Corporate brands drawn to anime’s selling power
“Tiger & Bunny,” which just ended its first season, has been one of the most popular anime releases this year, despite that fact that contained blatant product placement for Calbee, Softbank, Pepsi and Bandai. The show features superheros called NEXT who perform acts of bravery about the futuristic city of Stirnbild, earning points as they do so. As their activities are filmed on TV in this fictional world, each hero is sponsored by a different company and sports the logos of a sponsor.
Characters include Pepsi’s Blue Rose and Rock Baison, a bull-themed hero who advertises the yakiniku restaurant Gyu-kaku. According to Tokyo Walker, fans of Rokku Baison have even affectionately nicknamed him Gyu-kaku -an. These companies are keen to capitalize on their involvement in the show: Pepsi is running ads featuring Blue Rose (see above) and Gyu-kaku are offering discount vouchers for a special Rokku Baison set meal (a pretty good deal for yakiniku lovers btw).
Despite anime characters being used to sell just about anything in Japan via product tie-ins, product placement within a contemporary anime is unusual, according to Nico Nico Pedia. One reason is that anime creators believe this would turn off fans, another reason is that once the toy industry got involved in anime and tokusatsu, toy companies had strong objections to introducing other products onto a show, so instead sponsers names were announced at the beginning and end of ad breaks.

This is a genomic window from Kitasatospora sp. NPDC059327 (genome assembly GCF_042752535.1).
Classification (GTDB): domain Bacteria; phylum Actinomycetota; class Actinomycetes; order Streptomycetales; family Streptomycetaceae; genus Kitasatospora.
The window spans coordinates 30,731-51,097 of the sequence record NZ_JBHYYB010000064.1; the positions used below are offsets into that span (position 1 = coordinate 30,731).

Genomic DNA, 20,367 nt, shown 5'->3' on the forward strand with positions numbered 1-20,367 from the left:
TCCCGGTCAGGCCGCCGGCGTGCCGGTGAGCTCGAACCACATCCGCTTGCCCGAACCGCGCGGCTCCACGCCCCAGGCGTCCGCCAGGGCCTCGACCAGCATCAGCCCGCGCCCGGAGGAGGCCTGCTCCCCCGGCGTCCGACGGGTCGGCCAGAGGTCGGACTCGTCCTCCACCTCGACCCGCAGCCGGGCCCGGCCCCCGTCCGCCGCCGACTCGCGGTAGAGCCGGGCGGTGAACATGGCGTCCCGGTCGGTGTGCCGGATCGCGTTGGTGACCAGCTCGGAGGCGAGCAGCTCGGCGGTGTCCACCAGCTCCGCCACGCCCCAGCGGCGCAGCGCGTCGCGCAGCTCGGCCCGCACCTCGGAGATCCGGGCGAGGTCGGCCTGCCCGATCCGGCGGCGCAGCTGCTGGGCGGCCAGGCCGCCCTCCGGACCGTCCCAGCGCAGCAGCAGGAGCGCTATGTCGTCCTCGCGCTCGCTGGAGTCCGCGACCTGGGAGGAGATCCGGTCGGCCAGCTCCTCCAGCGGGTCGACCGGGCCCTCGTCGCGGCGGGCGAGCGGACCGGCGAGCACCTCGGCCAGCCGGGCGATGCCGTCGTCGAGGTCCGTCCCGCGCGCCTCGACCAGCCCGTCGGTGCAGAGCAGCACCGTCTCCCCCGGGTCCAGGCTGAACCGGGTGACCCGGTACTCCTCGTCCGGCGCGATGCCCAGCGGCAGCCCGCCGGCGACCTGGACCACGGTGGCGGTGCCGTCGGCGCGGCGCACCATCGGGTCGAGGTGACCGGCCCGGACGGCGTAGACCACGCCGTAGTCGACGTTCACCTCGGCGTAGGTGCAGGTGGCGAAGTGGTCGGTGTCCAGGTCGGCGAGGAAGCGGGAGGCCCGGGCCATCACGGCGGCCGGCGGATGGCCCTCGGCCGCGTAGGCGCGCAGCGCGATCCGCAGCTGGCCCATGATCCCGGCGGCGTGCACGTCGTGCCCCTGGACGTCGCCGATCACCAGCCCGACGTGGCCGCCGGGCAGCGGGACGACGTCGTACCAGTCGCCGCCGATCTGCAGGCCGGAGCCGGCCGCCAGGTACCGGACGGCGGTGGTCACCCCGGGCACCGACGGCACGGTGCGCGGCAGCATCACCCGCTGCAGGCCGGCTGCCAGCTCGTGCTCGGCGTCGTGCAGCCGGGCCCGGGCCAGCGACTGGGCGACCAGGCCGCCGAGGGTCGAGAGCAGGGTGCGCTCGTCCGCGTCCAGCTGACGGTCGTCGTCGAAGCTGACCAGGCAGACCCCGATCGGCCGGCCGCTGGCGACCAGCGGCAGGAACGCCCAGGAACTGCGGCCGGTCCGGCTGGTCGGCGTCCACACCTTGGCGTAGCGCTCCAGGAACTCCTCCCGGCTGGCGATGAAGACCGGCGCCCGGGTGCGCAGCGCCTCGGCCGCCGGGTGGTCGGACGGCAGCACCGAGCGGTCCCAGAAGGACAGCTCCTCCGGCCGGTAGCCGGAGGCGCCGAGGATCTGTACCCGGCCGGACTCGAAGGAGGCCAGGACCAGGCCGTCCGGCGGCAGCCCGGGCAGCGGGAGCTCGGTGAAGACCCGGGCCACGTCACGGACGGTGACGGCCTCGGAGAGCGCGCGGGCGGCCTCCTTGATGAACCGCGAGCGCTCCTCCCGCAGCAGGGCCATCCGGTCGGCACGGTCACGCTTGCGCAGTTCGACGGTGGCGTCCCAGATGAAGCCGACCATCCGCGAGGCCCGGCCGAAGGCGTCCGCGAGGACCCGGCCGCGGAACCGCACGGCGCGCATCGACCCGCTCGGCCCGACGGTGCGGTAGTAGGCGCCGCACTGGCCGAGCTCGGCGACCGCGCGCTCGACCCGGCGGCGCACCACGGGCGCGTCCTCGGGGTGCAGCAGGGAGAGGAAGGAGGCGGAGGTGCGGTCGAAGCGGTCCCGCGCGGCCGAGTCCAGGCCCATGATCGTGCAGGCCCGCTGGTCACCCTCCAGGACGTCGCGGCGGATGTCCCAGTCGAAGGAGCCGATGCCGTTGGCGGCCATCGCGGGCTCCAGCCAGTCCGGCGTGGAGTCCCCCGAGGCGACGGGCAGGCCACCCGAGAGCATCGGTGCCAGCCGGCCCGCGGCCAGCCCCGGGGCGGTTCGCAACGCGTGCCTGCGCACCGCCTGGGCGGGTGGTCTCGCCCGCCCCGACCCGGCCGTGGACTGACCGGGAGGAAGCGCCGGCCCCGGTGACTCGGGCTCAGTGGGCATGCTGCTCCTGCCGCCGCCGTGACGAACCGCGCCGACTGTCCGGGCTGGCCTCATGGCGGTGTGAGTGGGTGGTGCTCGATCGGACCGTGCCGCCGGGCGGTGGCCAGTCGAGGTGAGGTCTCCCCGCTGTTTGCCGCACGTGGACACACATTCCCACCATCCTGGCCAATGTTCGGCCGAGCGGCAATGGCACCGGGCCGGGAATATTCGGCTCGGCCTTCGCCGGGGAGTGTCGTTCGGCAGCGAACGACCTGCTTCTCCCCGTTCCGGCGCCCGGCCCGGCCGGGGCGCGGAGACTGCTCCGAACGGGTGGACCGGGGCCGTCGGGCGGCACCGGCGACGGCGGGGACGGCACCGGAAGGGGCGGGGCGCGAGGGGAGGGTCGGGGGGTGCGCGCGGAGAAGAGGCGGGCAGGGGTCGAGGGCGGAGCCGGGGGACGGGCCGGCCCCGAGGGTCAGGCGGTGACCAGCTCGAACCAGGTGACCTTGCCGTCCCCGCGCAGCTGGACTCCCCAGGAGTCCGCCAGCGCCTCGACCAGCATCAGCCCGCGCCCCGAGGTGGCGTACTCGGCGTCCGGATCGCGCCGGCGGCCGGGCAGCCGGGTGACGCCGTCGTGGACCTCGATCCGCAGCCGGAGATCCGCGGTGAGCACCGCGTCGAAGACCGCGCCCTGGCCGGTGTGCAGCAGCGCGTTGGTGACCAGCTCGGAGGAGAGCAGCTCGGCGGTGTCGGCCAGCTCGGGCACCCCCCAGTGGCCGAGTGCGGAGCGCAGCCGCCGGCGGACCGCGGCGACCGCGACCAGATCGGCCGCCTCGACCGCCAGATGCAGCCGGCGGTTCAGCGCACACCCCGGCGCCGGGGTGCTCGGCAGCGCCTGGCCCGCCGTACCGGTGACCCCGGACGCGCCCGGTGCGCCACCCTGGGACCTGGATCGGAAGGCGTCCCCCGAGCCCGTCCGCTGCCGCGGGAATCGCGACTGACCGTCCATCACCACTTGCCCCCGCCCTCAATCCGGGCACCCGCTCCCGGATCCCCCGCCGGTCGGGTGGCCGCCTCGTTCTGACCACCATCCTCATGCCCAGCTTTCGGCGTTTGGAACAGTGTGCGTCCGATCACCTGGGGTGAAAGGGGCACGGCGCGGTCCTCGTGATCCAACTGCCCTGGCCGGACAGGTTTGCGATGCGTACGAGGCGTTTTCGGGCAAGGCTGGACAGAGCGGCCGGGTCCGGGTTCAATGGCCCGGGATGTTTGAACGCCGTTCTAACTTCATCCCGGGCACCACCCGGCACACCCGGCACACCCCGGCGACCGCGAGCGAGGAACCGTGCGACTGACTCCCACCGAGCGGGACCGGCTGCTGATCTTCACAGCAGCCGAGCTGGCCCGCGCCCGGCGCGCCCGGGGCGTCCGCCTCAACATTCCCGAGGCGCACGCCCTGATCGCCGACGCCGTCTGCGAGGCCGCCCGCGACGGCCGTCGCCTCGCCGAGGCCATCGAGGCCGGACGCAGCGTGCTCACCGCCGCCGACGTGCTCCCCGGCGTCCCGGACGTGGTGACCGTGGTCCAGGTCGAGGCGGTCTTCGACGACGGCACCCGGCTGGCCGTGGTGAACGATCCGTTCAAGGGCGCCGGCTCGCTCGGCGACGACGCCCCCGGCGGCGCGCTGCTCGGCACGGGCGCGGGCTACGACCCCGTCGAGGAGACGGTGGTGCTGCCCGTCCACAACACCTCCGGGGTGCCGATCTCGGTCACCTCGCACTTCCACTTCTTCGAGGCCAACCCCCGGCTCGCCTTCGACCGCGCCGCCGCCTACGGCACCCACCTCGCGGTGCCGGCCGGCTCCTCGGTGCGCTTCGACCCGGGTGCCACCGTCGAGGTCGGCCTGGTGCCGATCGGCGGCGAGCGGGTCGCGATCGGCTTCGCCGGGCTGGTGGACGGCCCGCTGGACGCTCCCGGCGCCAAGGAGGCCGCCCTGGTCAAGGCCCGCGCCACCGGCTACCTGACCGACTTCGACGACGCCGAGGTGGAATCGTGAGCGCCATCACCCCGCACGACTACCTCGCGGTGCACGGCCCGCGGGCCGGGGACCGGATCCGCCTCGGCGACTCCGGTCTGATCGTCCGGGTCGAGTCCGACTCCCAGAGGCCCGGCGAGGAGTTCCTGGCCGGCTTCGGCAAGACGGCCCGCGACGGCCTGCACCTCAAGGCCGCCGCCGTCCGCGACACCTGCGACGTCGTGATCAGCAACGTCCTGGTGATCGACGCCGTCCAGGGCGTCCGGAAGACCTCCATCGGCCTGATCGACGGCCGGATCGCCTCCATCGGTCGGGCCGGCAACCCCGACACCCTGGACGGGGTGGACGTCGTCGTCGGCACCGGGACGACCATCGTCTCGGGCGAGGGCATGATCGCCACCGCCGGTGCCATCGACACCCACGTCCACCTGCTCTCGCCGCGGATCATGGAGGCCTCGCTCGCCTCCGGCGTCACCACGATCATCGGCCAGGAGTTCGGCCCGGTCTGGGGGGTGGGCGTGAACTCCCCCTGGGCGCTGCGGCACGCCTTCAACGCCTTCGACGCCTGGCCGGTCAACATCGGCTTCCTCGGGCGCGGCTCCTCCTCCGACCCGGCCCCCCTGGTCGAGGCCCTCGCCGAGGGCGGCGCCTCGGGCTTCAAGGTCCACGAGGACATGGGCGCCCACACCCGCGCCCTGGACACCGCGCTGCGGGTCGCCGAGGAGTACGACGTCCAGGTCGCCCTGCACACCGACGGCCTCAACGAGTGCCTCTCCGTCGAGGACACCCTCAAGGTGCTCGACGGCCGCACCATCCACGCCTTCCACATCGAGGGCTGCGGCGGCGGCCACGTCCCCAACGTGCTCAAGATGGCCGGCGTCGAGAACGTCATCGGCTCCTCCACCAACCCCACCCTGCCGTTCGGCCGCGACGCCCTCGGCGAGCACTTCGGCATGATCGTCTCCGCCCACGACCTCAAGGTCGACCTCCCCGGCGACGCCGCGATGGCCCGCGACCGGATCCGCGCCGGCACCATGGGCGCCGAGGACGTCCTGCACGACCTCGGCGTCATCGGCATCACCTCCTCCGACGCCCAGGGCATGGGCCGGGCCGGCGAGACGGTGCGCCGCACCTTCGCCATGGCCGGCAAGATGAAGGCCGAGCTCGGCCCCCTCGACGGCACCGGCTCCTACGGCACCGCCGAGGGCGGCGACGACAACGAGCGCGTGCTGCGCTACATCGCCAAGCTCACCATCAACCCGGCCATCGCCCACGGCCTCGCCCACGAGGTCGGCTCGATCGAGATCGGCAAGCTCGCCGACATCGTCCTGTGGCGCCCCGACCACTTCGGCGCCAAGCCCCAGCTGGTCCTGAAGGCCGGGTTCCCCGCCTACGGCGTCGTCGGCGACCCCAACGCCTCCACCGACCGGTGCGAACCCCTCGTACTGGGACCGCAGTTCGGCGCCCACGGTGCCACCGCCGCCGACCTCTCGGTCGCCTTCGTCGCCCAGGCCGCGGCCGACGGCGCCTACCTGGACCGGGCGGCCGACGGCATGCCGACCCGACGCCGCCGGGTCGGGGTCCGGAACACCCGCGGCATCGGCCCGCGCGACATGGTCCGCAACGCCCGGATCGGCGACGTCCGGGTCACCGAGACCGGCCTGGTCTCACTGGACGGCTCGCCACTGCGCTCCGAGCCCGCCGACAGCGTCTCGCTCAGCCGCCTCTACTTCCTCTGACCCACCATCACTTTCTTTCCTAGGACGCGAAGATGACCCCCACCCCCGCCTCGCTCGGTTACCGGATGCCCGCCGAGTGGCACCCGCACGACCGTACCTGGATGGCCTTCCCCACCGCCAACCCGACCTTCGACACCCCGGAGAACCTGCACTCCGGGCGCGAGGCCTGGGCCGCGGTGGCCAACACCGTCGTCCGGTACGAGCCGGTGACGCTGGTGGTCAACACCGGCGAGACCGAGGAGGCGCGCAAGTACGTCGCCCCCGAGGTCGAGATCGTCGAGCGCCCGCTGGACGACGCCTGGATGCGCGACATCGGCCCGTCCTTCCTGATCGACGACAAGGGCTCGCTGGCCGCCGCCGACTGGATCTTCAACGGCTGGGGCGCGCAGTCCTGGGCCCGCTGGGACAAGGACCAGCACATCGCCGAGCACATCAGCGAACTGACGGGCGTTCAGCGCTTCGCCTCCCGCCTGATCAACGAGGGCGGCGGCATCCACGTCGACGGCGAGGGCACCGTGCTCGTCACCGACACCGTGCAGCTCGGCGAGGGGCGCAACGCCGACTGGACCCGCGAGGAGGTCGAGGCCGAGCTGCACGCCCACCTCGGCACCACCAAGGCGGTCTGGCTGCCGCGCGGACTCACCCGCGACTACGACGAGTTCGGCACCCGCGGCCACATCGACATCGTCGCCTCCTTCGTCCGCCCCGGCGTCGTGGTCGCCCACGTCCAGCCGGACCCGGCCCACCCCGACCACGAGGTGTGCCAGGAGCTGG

But many anime creators feel that featuring everyday products introduces a sense of reality into anime, so, artists will either black out product names or write a similar yet subtly different names for everyday brands: “Froogle,” instead of “Google,” for example. These techniques show that the show’s creators care about realism but haven’t “sold out.”
However, the recession-hit industry is now experimenting again with product placement and “Tiger & Bunny” is just the most recent and probably most blatant example of this trend. Since around 2006, product placements have been increasingly popping up in anime aimed at adults. One of the most controversial examples was “Code Geass,” in which CC, one of the main characters, often appeared munching Pizza Hut pizzas. The movie “Rebuild of Evangelion” featured rather more subtle product placements for Doritos, UCC Coffee and Yebisu Beer. UCC Coffee strenghthened their tie to Evangelion by decorating their cans at the time of the movie’s release with pictures of the characters and still continue to milk this connection.
One company has even gone so far as to commission their own anime series. To celebrate their 35th anniversary, Nissin Cup Noodle commissioned the “Freedom Project,” a series which regularly features characters chowing down on Cup Noodles.
The success of “Tiger & Bunny” and “Code Geass” attest to the fact that adult anime fans are not averse to a bit of product placement, especially if it means higher production values. In the future we may see this trend spreading to titles aimed at a younger market, though it’s possible this tactic might backfire and instead stir the ire of many a parent.